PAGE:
IT WAS IN the summer of 1893, while still traveling abroad, that William James received an unexpected letter from a colleague at Harvard, a researcher who’d decided to sneak a visit to Leonora Piper, Boston’s most famous medium. The professor had contacted Hodgson using a fake name. Even after the sitting, he’d not offered his real one. Mentally, he’d been snickering as the medium slumped into her trance, as her hand began to write.

“I asked her barely a question, but she ran on for three-quarters of an hour, telling me names, places, events, in the most startling manner.” Someday, he promised he would tell James what she had revealed; for now, he’d just say it was information not meant to be shared.

Still, there were a few interesting details that he wanted to pass along. Once again, Mrs. Piper had revealed her peculiar psychometric gift, as if she could read a story from a material object. It made no physical sense, but there it was:

The professor had brought a single circle of gold, one that once belonged to his dead mother. The ring had been one of two, a set that he and his mother had exchanged one Christmas.

Each ring had been engraved with the first word of the recipient’s favorite proverb. Long ago, he’d lost the one she’d given him. But the previous year, when his mother died, the ring he’d given to her had been returned to him.

The professor was holding that ring in his hand during the sitting, hiding the word as he inquired, “What was written in Mamma’s ring?”

“I had hardly got the words from my mouth till she slapped down the word on the other ring—the one Mamma had given me, and which had been lost years ago.

“As the word was a peculiar one, doubtfully ever written in any ring before, and as she wrote it in such a flash—it was surely curious.”

As an educated man, a scientist, no believer in the silly afterlife ideas of the spiritualists, the professor would admit only to being curious, as he explained carefully to James.

(The author's commentary: In the above paragraph, some key points were revealed: First, the professor "is a knowledgeable person and a scientist". He first went to observe "Mrs. Piper" with the intention to dismantle and ridicule the “scam”. However, just before he secretly snickered in his heart; "Mrs. Piper" wrote forty-five minutes on the vibrating pen and "told him many names, places and events, and scared him out of his body." With "Readings", the correct reading has lost the same set of rings, and almost no one can know and can't guess the sentence. Although this is enough to make the professor and the future generations feel shocked. But what is the performance of this professor? He "does not believe in the ghosts of the soul believers who lived in the past." He is still paranoid and does not want to believe. This is definitely not a rational scientist with responsiveness and attitude, but an irrational act that a self-contained narrow "scientific supremacy" paranoia. This kind of attitude has always existed in the so-called scientific world. Too many people like this, including those who intend to retain their own scientific authority, and those who fear that they are "nonsense" that believes in "the soul is not destroyed" to those who attract laughter or even shake their position, and are worried about being seen by others. People who are really ignorant of their own make the study of "spiritual science" or "soul science" difficult to get the right attitude from the scientific community, not to mention any moral recognition and support.)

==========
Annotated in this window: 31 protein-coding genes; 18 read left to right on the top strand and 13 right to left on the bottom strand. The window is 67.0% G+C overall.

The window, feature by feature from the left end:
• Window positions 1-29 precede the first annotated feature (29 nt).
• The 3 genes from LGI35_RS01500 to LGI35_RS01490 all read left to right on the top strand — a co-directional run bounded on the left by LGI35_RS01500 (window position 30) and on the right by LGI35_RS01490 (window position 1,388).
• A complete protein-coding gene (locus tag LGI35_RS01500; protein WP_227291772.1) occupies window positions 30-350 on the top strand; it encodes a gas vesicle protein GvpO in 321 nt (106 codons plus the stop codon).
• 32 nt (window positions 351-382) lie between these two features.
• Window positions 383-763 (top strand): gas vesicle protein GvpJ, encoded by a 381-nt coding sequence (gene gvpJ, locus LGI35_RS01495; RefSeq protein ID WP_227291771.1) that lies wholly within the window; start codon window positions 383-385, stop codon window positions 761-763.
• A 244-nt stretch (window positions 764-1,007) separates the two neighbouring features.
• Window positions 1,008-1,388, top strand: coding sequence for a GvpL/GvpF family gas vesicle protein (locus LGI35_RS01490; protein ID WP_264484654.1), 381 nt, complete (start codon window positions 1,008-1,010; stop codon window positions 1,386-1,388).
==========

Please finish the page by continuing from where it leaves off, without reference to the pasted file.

FRED MYERS AND OLIVER LODGE were coming to America. They were to present the latest SPR research at the Congress of Psychical Research. Both were looking forward to visiting Chicago in August 1893, especially because the city was hosting the newly opened World’s Columbian Exposition.

Myers’s only disappointment was that, despite his pleas, James refused to cut short his sabbatical to join them, even with the added lure of the new World’s Fair.